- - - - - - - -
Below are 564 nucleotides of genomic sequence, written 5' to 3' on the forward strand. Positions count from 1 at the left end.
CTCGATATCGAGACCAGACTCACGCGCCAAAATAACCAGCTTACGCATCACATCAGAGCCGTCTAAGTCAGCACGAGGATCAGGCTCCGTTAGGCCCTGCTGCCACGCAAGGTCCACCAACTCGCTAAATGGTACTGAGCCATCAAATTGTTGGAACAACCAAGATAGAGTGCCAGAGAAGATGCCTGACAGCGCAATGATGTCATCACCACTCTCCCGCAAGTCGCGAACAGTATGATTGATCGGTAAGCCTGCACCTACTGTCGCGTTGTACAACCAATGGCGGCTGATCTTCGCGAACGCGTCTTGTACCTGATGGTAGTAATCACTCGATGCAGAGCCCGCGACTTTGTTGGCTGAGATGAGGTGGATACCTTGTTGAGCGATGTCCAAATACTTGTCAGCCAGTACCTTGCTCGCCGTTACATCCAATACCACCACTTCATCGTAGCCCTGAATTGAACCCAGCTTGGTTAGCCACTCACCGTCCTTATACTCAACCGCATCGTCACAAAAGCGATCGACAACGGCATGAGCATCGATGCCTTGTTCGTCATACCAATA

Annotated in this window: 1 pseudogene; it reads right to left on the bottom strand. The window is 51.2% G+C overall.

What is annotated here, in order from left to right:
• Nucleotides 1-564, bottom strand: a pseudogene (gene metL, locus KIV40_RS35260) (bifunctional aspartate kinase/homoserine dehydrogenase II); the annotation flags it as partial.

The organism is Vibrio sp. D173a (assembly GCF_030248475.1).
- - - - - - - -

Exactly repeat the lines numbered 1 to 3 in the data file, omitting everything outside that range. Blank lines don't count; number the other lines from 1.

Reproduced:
Below are 564 nucleotides of genomic sequence, written 5' to 3' on the forward strand. Positions count from 1 at the left end.
CTCGATATCGAGACCAGACTCACGCGCCAAAATAACCAGCTTACGCATCACATCAGAGCCGTCTAAGTCAGCACGAGGATCAGGCTCCGTTAGGCCCTGCTGCCACGCAAGGTCCACCAACTCGCTAAATGGTACTGAGCCATCAAATTGTTGGAACAACCAAGATAGAGTGCCAGAGAAGATGCCTGACAGCGCAATGATGTCATCACCACTCTCCCGCAAGTCGCGAACAGTATGATTGATCGGTAAGCCTGCACCTACTGTCGCGTTGTACAACCAATGGCGGCTGATCTTCGCGAACGCGTCTTGTACCTGATGGTAGTAATCACTCGATGCAGAGCCCGCGACTTTGTTGGCTGAGATGAGGTGGATACCTTGTTGAGCGATGTCCAAATACTTGTCAGCCAGTACCTTGCTCGCCGTTACATCCAATACCACCACTTCATCGTAGCCCTGAATTGAACCCAGCTTGGTTAGCCACTCACCGTCCTTATACTCAACCGCATCGTCACAAAAGCGATCGACAACGGCATGAGCATCGATGCCTTGTTCGTCATACCAATA

Annotated in this window: 1 pseudogene; it reads right to left on the bottom strand. The window is 51.2% G+C overall.